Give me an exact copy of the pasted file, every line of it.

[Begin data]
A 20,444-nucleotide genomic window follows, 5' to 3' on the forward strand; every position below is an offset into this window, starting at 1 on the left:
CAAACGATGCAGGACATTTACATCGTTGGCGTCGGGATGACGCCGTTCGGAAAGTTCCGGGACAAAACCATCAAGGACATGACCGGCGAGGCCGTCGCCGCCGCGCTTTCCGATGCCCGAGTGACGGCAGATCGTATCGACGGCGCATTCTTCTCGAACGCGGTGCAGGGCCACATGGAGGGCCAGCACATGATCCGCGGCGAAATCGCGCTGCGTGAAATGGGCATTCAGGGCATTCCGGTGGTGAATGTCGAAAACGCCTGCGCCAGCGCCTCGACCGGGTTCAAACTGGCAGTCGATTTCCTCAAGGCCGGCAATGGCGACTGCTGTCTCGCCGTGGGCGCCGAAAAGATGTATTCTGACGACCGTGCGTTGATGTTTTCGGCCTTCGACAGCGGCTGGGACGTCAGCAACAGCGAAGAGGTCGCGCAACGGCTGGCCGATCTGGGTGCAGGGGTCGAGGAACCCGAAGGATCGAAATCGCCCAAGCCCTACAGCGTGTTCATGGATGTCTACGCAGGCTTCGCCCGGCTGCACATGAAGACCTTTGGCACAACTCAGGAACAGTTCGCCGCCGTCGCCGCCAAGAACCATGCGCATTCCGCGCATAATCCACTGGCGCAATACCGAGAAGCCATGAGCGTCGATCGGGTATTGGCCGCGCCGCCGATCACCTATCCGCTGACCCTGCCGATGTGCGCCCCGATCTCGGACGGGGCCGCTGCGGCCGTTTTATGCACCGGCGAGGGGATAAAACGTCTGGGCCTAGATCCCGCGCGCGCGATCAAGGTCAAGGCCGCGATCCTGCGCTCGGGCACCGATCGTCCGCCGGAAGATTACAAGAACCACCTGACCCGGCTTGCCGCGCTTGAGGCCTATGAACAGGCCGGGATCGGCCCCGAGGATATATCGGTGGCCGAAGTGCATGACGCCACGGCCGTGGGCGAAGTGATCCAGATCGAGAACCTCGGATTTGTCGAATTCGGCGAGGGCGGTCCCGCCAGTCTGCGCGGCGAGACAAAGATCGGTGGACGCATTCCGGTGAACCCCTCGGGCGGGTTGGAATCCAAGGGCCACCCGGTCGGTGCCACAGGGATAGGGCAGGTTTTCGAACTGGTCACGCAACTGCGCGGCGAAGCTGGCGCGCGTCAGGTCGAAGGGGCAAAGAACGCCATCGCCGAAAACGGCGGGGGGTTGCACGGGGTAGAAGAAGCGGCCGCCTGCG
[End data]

A 20,444-nucleotide genomic window follows, 5' to 3' on the forward strand; every position below is an offset into this window, starting at 1 on the left:
CAAACGATGCAGGACATTTACATCGTTGGCGTCGGGATGACGCCGTTCGGAAAGTTCCGGGACAAAACCATCAAGGACATGACCGGCGAGGCCGTCGCCGCCGCGCTTTCCGATGCCCGAGTGACGGCAGATCGTATCGACGGCGCATTCTTCTCGAACGCGGTGCAGGGCCACATGGAGGGCCAGCACATGATCCGCGGCGAAATCGCGCTGCGTGAAATGGGCATTCAGGGCATTCCGGTGGTGAATGTCGAAAACGCCTGCGCCAGCGCCTCGACCGGGTTCAAACTGGCAGTCGATTTCCTCAAGGCCGGCAATGGCGACTGCTGTCTCGCCGTGGGCGCCGAAAAGATGTATTCTGACGACCGTGCGTTGATGTTTTCGGCCTTCGACAGCGGCTGGGACGTCAGCAACAGCGAAGAGGTCGCGCAACGGCTGGCCGATCTGGGTGCAGGGGTCGAGGAACCCGAAGGATCGAAATCGCCCAAGCCCTACAGCGTGTTCATGGATGTCTACGCAGGCTTCGCCCGGCTGCACATGAAGACCTTTGGCACAACTCAGGAACAGTTCGCCGCCGTCGCCGCCAAGAACCATGCGCATTCCGCGCATAATCCACTGGCGCAATACCGAGAAGCCATGAGCGTCGATCGGGTATTGGCCGCGCCGCCGATCACCTATCCGCTGACCCTGCCGATGTGCGCCCCGATCTCGGACGGGGCCGCTGCGGCCGTTTTATGCACCGGCGAGGGGATAAAACGTCTGGGCCTAGATCCCGCGCGCGCGATCAAGGTCAAGGCCGCGATCCTGCGCTCGGGCACCGATCGTCCGCCGGAAGATTACAAGAACCACCTGACCCGGCTTGCCGCGCTTGAGGCCTATGAACAGGCCGGGATCGGCCCCGAGGATATATCGGTGGCCGAAGTGCATGACGCCACGGCCGTGGGCGAAGTGATCCAGATCGAGAACCTCGGATTTGTCGAATTCGGCGAGGGCGGTCCCGCCAGTCTGCGCGGCGAGACAAAGATCGGTGGACGCATTCCGGTGAACCCCTCGGGCGGGTTGGAATCCAAGGGCCACCCGGTCGGTGCCACAGGGATAGGGCAGGTTTTCGAACTGGTCACGCAACTGCGCGGCGAAGCTGGCGCGCGTCAGGTCGAAGGGGCAAAGAACGCCATCGCCGAAAACGGCGGGGGGTTGCACGGGGTAGAAGAAGCGGCCGCCTGCG